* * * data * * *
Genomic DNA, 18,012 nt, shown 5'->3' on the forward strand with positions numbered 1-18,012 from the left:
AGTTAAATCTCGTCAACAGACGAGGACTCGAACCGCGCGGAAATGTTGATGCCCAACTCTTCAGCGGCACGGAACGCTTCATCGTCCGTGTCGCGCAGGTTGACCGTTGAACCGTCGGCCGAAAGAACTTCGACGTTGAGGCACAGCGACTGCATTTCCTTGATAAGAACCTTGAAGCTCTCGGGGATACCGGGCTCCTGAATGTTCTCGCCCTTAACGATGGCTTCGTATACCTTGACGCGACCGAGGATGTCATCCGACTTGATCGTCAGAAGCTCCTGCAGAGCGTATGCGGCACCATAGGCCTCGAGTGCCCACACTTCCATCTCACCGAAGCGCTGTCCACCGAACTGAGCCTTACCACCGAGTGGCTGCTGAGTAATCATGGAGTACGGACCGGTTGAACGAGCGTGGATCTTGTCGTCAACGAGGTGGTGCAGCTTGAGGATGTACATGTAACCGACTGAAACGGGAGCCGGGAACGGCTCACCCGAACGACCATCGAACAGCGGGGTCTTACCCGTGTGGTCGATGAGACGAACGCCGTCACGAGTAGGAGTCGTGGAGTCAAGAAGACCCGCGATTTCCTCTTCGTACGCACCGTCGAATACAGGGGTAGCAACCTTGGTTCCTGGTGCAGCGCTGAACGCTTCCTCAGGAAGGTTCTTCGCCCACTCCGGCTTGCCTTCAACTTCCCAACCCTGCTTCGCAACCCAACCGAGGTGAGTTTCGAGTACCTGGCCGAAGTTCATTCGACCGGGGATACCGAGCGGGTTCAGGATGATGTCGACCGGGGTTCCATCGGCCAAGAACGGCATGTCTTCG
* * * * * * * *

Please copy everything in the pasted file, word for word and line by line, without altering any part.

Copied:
Genomic DNA, 18,012 nt, shown 5'->3' on the forward strand with positions numbered 1-18,012 from the left:
AGTTAAATCTCGTCAACAGACGAGGACTCGAACCGCGCGGAAATGTTGATGCCCAACTCTTCAGCGGCACGGAACGCTTCATCGTCCGTGTCGCGCAGGTTGACCGTTGAACCGTCGGCCGAAAGAACTTCGACGTTGAGGCACAGCGACTGCATTTCCTTGATAAGAACCTTGAAGCTCTCGGGGATACCGGGCTCCTGAATGTTCTCGCCCTTAACGATGGCTTCGTATACCTTGACGCGACCGAGGATGTCATCCGACTTGATCGTCAGAAGCTCCTGCAGAGCGTATGCGGCACCATAGGCCTCGAGTGCCCACACTTCCATCTCACCGAAGCGCTGTCCACCGAACTGAGCCTTACCACCGAGTGGCTGCTGAGTAATCATGGAGTACGGACCGGTTGAACGAGCGTGGATCTTGTCGTCAACGAGGTGGTGCAGCTTGAGGATGTACATGTAACCGACTGAAACGGGAGCCGGGAACGGCTCACCCGAACGACCATCGAACAGCGGGGTCTTACCCGTGTGGTCGATGAGACGAACGCCGTCACGAGTAGGAGTCGTGGAGTCAAGAAGACCCGCGATTTCCTCTTCGTACGCACCGTCGAATACAGGGGTAGCAACCTTGGTTCCTGGTGCAGCGCTGAACGCTTCCTCAGGAAGGTTCTTCGCCCACTCCGGCTTGCCTTCAACTTCCCAACCCTGCTTCGCAACCCAACCGAGGTGAGTTTCGAGTACCTGGCCGAAGTTCATTCGACCGGGGATACCGAGCGGGTTCAGGATGATGTCGACCGGGGTTCCATCGGCCAAGAACGGCATGTCTTCG